Monday, July 17, 2017

Analog Diary, Nighthawk

Analog Diary, Nighthawk 01
Analog Diary, Nighthawk 02
Analog Diary, Nighthawk 03
Analog Diary, Nighthawk 04
Olympus Pen FT, F.Zuiko Auto-S f/1.8 38mm

Analog Diary, Nighthawk

'A night out with the Olympus Pen FT and F.Zuiko Auto-S 38mm F1.8'


Olympus Pen FT, F.Zuiko 38mm F1.8
This is my take on Edward Hopper's Nighthawks, interpreted on an Olympus Pen FT with an F.Zuiko Auto-S 38mm F1.8 lens. The images here are nothing close to the painting though, it was never meant to be.

The whole point here is the fact that using film and film camera for night photography may have more advantages than doing so with the digitals. Any old mechanical film camera with a cable release for B(bulb) exposure and a stable surface or a tripod will do.

Analog Diary, Nighthawk 05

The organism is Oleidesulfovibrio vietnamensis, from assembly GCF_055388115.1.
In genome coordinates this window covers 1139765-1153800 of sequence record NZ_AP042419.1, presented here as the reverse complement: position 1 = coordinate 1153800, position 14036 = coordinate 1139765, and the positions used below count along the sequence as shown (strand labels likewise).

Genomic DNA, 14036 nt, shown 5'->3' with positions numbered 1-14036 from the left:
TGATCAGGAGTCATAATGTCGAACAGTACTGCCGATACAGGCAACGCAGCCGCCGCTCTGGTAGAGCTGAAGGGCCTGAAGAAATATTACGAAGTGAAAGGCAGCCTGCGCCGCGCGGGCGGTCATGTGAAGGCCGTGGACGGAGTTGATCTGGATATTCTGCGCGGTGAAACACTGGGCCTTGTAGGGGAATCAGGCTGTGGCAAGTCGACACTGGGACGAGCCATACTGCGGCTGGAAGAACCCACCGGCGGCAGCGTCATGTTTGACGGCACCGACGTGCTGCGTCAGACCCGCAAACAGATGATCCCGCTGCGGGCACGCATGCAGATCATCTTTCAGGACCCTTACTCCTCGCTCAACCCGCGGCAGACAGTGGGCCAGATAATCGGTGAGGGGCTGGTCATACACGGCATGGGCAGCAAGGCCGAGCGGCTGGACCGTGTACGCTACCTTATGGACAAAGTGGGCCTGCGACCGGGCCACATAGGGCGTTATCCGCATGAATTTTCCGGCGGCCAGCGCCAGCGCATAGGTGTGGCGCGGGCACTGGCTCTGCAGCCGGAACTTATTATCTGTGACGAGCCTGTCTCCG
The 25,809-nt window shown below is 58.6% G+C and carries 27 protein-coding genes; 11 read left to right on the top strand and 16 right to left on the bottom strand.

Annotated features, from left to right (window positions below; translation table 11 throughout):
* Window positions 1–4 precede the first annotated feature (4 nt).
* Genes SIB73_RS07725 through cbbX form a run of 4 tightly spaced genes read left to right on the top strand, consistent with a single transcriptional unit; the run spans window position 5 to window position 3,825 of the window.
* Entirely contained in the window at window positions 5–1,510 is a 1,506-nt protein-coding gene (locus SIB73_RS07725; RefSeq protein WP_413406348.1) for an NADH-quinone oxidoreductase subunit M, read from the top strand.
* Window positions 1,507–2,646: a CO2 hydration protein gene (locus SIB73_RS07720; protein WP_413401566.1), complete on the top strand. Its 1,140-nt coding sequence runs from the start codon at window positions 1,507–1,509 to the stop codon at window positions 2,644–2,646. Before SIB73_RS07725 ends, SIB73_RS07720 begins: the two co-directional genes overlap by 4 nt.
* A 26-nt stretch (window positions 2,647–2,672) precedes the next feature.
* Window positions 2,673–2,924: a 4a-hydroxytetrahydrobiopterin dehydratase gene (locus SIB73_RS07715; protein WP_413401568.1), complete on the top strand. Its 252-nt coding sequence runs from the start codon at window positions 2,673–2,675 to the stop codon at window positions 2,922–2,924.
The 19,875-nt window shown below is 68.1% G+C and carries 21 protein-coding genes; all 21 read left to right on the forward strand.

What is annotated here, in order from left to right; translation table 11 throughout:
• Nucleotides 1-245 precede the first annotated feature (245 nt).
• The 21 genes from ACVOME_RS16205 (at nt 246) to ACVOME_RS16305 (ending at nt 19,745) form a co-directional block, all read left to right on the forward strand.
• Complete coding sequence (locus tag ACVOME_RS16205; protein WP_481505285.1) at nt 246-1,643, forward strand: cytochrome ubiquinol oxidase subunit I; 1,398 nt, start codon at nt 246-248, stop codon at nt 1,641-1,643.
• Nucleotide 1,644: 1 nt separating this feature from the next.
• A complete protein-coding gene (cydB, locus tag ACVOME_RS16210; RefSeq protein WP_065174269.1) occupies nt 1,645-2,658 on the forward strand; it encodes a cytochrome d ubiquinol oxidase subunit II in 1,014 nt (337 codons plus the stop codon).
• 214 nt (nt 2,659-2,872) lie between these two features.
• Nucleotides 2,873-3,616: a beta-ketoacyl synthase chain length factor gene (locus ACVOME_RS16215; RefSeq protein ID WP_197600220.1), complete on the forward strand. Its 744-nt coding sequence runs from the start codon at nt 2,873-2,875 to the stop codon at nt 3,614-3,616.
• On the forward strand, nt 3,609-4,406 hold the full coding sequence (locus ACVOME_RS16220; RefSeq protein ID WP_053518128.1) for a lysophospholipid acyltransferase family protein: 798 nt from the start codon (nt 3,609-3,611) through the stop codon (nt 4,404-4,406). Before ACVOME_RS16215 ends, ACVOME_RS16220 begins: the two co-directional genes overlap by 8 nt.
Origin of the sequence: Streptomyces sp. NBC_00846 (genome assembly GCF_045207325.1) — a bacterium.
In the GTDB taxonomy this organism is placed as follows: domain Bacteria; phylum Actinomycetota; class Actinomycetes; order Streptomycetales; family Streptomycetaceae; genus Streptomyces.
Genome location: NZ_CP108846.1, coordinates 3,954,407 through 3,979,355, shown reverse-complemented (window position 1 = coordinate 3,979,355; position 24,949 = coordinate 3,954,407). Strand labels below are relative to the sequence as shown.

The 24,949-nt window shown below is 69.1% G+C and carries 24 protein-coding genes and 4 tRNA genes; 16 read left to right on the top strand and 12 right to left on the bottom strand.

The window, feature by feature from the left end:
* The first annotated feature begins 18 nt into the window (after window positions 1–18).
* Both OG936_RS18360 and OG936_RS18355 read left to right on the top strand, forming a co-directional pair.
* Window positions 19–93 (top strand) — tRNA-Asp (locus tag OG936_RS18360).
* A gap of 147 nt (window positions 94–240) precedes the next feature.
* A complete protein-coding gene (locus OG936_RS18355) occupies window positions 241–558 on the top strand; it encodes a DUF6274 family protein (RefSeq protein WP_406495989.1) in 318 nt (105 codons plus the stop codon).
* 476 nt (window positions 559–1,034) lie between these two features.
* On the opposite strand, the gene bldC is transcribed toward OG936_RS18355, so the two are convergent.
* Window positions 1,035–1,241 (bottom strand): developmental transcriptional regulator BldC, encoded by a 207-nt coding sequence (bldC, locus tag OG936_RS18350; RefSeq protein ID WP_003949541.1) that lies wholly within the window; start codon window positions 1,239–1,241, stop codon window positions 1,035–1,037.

The choice of film type (color negatives, slide film) is yours to decide, and the ASA film speed will determine the graininess of the image. If your camera is electro-mechanical then you can use the metering system of the camera to set the exposure duration. Go fully manual for longer exposures, use the cable release, place your camera steady and count the seconds away.

Analog Diary, Nighthawk 06

The next best thing is to use a fast, prime lens, such as a 35mm F2 for night shots. These here were taken with the F.Zuiko 38mm F1.8. It might be possible to use an f/4 lens in areas that are brighter, but the idea of having a good depth of field control and expanded opportunities shooting at f/2.8, f/2, or even at f/1.8 is the way to go.


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Resource Links:
In the Dark: 10 Tips for Street Night Photography
Olympus Pen FT Half-Frame SLR Camera

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